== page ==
About American Veterans Traveling Tribute ("AVTT")
AVTT (www.avtt.org) is a veteran-owned project that travels the USA to provide a forum for communities to HONOR-RESPECT-REMEMBER all who have sacrificed their lives for our country's freedom. In so doing, AVTT also honors all Veterans and those currently serving, by letting them know they will never be forgotten. AVTT is funded through sponsorship fees, donations, and sale of merchandise at events. Donations to support AVTT's mission are qualified charitable tax deductions through The Traveling Wall Foundation, a 501 (c)(3) charitable organization.
Thursday, September 24, 2009
Tuesday, September 22, 2009
"Bess (Delaney) McGraw" (Sioux City, Woodbury Co., Iowa). Digital Image. Whereabouts of original photograph unknown. July 1967.
About Wordless Wednesday.
Albert Taylor SWANAY, my great-great grandfather, is buried in Pleasant Hill Cemetery in Greene County, Tennessee.
He is buried next to his wife, Susannah (Kiser) SWANAY. They were married on December 16, 1855, in Washington County, Tennessee.
Children of Albert and Susannah are:
- Alexander B. Swanay, B: Oct 1856 in Greene, Tennessee, D: 07 Dec 1920 in Sunnyside, Yakima Co., Washington.
- Martha Alice Swanay, B: 15 Feb 1859 in Tennessee, D: 20 Jun 1882 in Tennessee
- John M. Swanay, B: 21 Jan 1861 in Tennessee, D: 14 May 1886.
- Mary Eliza Swanay, B: Abt. 1866 in Tennessee, D: 1966, M: 07 Sep 1884 in Washington Co., TN.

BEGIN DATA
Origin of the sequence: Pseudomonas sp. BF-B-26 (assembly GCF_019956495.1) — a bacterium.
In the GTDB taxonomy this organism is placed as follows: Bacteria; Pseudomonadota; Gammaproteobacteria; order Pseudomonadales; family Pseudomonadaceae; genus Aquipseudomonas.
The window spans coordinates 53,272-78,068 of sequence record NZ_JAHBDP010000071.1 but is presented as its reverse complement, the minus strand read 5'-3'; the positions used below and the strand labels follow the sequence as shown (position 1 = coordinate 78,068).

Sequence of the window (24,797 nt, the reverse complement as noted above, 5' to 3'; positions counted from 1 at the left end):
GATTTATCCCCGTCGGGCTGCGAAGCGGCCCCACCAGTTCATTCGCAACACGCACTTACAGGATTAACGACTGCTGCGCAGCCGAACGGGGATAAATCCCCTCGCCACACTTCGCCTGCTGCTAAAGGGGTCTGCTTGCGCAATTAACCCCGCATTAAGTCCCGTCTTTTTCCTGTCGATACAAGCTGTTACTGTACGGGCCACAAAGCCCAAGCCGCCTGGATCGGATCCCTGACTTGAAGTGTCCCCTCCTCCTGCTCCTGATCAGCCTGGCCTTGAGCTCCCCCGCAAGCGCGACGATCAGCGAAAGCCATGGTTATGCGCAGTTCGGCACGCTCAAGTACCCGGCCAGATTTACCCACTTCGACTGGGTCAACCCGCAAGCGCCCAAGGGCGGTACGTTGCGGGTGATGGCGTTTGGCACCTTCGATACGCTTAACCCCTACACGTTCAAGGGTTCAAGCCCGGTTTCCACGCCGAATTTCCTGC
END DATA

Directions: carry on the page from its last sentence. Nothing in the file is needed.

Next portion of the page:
- William Franklin Swanay, B: 25 Aug 1874 in Greene Co, Tennessee, D: 03 Jun 1960 in Fall Branch, Greene Co, Tennessee, M: 23 Jul 1891 in Greeneville, Greene Co, Tennessee.
Albert T. Swanay's grave in Pleasant Hill Cemetery photographed by Elizabeth O'Neal, May 1994.
For additional sources and information about this family, please contact me.
Copyright © by Elizabeth O'Neal
Thursday, September 17, 2009
I've been using Geni for a little over 2 years. I gave it a try after seeing it demonstrated at the SCGS Jamboree, thinking that I wasn't going to like it or stick to it, but could at least say I tried it. After all, I'd already tried MyFamily.com, and my family wasn't interested in participating AT ALL.
Well, Geni has been a big(ger) hit with the family. Most are mildly interested, but some are VERY interested. Many just use it to send birthday or anniversary greetings, which is fine. Not everybody cares about genealogy; I get that. But whatever their reason, many have joined and continue to come back (unlike MyFamily.com, which was basically just ME talking to myself).
Not to toot my own horn here, but I've personally added 8,724 profiles. Sure, it's not the biggest family tree on Geni, but I think I did a pretty good job, considering...
Anyway, I've received several invitations to either merge profiles of ancestors (which I've done) or to join others' family groups (which I haven't done because I can't see how we're related). Apparently, certain information is only available to Geni Pro users, particularly information such as how you're related to people who ask you to join their family group.
Plus, Geni Pro members have the option of asking others to "collaborate" with them, which I guess means to share information. Or share ancestors? I'm not exactly certain.
And isn't genealogy all about the collaboration? I'm just sayin'.
So my questions for you Geni members out there are: